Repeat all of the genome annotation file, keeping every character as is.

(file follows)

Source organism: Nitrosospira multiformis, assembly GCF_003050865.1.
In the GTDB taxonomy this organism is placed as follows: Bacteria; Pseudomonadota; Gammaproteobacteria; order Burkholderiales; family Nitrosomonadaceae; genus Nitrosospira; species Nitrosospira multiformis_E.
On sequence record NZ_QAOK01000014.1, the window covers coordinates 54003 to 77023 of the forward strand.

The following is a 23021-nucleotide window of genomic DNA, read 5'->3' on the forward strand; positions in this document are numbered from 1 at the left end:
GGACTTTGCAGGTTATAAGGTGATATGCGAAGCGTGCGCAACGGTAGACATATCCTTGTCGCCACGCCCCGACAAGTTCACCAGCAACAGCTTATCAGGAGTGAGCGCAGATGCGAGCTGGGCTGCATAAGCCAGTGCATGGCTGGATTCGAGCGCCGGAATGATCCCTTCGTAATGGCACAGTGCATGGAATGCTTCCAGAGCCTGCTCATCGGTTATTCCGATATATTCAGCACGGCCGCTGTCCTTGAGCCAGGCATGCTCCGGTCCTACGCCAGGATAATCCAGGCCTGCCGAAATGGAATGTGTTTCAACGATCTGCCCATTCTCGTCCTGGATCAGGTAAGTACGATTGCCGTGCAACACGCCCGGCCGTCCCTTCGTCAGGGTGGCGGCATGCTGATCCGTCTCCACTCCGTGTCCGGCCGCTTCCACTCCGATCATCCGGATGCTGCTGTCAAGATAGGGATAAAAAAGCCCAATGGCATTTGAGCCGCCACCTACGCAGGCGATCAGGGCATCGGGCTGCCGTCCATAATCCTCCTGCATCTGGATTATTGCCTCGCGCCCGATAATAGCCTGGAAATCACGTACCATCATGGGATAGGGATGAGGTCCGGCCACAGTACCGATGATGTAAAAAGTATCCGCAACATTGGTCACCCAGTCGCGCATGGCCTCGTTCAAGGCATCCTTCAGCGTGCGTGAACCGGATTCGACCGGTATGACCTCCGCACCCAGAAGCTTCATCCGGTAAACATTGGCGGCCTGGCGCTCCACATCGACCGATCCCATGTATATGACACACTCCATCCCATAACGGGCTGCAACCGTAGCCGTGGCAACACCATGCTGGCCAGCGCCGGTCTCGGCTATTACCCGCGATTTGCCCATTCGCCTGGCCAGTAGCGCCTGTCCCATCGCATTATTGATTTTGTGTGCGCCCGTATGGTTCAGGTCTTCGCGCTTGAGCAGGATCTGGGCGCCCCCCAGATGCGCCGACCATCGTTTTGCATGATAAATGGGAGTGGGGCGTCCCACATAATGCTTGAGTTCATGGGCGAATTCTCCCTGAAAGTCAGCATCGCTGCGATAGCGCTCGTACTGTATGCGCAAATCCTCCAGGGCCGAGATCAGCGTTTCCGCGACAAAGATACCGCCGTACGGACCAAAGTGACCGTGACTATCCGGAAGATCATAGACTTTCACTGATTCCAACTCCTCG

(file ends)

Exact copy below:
Source organism: Nitrosospira multiformis, assembly GCF_003050865.1.
In the GTDB taxonomy this organism is placed as follows: Bacteria; Pseudomonadota; Gammaproteobacteria; order Burkholderiales; family Nitrosomonadaceae; genus Nitrosospira; species Nitrosospira multiformis_E.
On sequence record NZ_QAOK01000014.1, the window covers coordinates 54003 to 77023 of the forward strand.

The following is a 23021-nucleotide window of genomic DNA, read 5'->3' on the forward strand; positions in this document are numbered from 1 at the left end:
GGACTTTGCAGGTTATAAGGTGATATGCGAAGCGTGCGCAACGGTAGACATATCCTTGTCGCCACGCCCCGACAAGTTCACCAGCAACAGCTTATCAGGAGTGAGCGCAGATGCGAGCTGGGCTGCATAAGCCAGTGCATGGCTGGATTCGAGCGCCGGAATGATCCCTTCGTAATGGCACAGTGCATGGAATGCTTCCAGAGCCTGCTCATCGGTTATTCCGATATATTCAGCACGGCCGCTGTCCTTGAGCCAGGCATGCTCCGGTCCTACGCCAGGATAATCCAGGCCTGCCGAAATGGAATGTGTTTCAACGATCTGCCCATTCTCGTCCTGGATCAGGTAAGTACGATTGCCGTGCAACACGCCCGGCCGTCCCTTCGTCAGGGTGGCGGCATGCTGATCCGTCTCCACTCCGTGTCCGGCCGCTTCCACTCCGATCATCCGGATGCTGCTGTCAAGATAGGGATAAAAAAGCCCAATGGCATTTGAGCCGCCACCTACGCAGGCGATCAGGGCATCGGGCTGCCGTCCATAATCCTCCTGCATCTGGATTATTGCCTCGCGCCCGATAATAGCCTGGAAATCACGTACCATCATGGGATAGGGATGAGGTCCGGCCACAGTACCGATGATGTAAAAAGTATCCGCAACATTGGTCACCCAGTCGCGCATGGCCTCGTTCAAGGCATCCTTCAGCGTGCGTGAACCGGATTCGACCGGTATGACCTCCGCACCCAGAAGCTTCATCCGGTAAACATTGGCGGCCTGGCGCTCCACATCGACCGATCCCATGTATATGACACACTCCATCCCATAACGGGCTGCAACCGTAGCCGTGGCAACACCATGCTGGCCAGCGCCGGTCTCGGCTATTACCCGCGATTTGCCCATTCGCCTGGCCAGTAGCGCCTGTCCCATCGCATTATTGATTTTGTGTGCGCCCGTATGGTTCAGGTCTTCGCGCTTGAGCAGGATCTGGGCGCCCCCCAGATGCGCCGACCATCGTTTTGCATGATAAATGGGAGTGGGGCGTCCCACATAATGCTTGAGTTCATGGGCGAATTCTCCCTGAAAGTCAGCATCGCTGCGATAGCGCTCGTACTGTATGCGCAAATCCTCCAGGGCCGAGATCAGCGTTTCCGCGACAAAGATACCGCCGTACGGACCAAAGTGACCGTGACTATCCGGAAGATCATAGACTTTCACTGATTCCAACTCCTCG